Cortex-X3 May Cause Battery Issues In Snapdragon 8 Gen 2 & Other Chips

Snapdragon chip render

Battery life in smartphones could get worse before it gets better, based on a fresh leak regarding the ARM Cortex-X3 super core set to be used in upcoming Snapdragon 8 Gen 2 chips. And that will also apply to Samsung Exynos 2300, and MediaTek Dimensity 10000 chipsets. That’s if the details in the leak, shared first via South Korea’s Meeco social network are accurate.

Battery life is a trade-off for performance with the upcoming chips

In terms of speculated impacts on the upcoming chips’ battery life, whether Snapdragon or otherwise, this isn’t a new trend. ARM Cortex-X1 performed better than Cortex-X2 on that front. And that was offset, in part, by improvements to performance.

That will reportedly hold true for the ARM Cortex-X3 found in the above-mentioned chips too. With battery performance drops of up to 10-percent when cores, in the Snapdragon 8 or otherwise, are clocked at 3.0GHz or higher. Primarily impacting performance in battery-intensive apps and services.


In terms of the trade-off, AI performance will be bolstered by over 100-percent compared to the ARM Cortex-X2 cores. Meaning that AI and AI-related functions from the camera to other areas will improve dramatically. But that also comes at a cost for CPU performance for related tech. Which the source says, “has not increased significantly.”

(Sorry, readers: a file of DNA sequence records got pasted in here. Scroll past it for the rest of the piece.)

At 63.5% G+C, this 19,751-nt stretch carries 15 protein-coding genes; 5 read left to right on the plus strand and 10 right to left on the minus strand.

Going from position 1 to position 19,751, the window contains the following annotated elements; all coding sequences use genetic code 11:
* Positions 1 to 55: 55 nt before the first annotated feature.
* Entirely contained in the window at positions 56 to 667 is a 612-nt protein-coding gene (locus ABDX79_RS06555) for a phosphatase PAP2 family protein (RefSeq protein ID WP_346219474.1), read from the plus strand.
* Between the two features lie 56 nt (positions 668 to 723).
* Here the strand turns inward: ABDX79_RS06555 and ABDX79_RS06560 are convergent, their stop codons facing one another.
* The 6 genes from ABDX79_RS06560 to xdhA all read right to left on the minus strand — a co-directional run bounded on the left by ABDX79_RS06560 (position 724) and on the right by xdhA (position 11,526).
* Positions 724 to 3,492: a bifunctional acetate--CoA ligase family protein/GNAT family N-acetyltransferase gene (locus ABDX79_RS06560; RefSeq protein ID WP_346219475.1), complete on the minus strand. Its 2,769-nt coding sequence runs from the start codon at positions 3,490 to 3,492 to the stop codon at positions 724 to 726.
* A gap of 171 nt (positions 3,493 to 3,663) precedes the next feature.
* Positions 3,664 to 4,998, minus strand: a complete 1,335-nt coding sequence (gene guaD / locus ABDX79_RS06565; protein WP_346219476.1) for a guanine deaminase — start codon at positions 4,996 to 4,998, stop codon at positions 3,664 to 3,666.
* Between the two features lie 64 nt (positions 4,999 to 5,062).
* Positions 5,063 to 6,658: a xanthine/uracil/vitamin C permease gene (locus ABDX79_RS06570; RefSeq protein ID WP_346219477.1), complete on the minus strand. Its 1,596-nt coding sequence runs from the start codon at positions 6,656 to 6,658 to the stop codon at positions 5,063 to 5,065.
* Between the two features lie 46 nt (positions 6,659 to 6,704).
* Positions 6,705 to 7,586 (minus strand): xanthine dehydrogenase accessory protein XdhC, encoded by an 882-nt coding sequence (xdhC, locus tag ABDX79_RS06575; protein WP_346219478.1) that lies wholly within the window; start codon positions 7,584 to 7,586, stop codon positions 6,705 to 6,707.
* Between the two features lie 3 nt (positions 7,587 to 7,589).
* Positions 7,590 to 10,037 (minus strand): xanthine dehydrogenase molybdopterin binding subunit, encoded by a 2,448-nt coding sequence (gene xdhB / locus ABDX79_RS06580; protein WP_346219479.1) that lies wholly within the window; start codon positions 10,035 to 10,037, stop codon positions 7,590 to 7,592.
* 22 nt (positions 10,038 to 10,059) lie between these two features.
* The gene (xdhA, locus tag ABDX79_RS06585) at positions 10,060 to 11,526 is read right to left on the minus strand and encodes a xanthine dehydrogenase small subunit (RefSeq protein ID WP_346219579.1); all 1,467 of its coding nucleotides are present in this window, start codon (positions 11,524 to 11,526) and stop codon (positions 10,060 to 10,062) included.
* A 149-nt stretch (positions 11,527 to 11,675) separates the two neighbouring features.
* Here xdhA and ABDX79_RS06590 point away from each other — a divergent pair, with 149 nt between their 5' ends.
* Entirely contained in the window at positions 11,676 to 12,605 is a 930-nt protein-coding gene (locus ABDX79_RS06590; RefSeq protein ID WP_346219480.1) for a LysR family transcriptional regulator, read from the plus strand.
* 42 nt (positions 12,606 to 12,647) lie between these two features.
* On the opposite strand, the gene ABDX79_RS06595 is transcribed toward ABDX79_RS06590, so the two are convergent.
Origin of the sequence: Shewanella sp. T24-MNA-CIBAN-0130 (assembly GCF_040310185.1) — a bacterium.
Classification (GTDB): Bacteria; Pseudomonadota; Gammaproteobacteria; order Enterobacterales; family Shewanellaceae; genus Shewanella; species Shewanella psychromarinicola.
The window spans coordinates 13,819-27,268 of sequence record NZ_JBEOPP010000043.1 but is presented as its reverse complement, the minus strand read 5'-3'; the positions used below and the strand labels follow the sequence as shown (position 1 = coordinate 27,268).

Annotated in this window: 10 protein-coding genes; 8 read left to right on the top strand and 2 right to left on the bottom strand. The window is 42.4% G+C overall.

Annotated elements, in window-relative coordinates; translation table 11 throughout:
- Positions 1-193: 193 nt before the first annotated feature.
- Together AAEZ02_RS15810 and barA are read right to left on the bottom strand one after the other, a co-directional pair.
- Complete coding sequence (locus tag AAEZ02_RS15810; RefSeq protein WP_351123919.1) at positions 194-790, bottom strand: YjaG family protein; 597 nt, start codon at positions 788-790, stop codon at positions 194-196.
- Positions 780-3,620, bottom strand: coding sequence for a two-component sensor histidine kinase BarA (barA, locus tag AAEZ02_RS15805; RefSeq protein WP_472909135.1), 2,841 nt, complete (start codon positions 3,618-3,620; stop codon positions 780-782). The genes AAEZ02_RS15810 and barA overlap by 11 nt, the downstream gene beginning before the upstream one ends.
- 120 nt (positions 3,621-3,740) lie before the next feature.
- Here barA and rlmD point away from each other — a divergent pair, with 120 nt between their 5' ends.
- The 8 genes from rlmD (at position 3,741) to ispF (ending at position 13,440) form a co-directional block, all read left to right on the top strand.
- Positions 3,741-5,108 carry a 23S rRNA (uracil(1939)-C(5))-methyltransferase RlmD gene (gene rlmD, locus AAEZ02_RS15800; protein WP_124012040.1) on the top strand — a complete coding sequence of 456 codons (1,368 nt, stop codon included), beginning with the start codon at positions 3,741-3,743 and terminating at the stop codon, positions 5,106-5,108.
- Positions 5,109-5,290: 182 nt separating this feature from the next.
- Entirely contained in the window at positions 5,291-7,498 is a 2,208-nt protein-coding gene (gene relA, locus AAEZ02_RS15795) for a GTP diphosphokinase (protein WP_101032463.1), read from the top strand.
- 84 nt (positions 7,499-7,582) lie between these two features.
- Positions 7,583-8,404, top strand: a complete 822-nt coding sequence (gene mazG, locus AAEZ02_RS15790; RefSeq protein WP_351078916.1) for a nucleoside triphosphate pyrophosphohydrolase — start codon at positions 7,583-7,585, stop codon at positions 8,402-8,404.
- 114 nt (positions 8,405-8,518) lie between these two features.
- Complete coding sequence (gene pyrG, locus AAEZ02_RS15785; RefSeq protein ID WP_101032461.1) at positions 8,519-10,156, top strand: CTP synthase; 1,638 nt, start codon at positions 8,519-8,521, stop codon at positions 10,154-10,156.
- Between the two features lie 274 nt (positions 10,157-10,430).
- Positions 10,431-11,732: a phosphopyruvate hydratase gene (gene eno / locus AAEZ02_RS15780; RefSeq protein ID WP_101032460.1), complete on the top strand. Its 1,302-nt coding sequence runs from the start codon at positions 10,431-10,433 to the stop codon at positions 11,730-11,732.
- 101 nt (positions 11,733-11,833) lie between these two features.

Other technologies could serve as an offset and this trend may not be long-term

Now, ARM Cortex cores won’t necessarily continue to drop in battery performance going forward. And, equally importantly, these numbers haven’t been confirmed just yet either. As of this writing, they are reportedly pulled from Samsung and chipmaker TSMC’s next-gen nodes.

Qualcomm, conversely, will be using these cores for now. But it has been shifting away from ARM. It will also allegedly begin to use its own cores around the time of the expected Snapdragon 8 Gen 4 launch. And other companies could ultimately end up following suit. Or buying Qualcomm’s cores instead, if there are substantial improvements, if and when that happens. But that’s a couple of years away, at the very least.


In the interim, secondary technologies relating to the displays and software on smartphones will be important for upcoming models. Especially with regard to the overall impact of continued battery drain increase from the chip.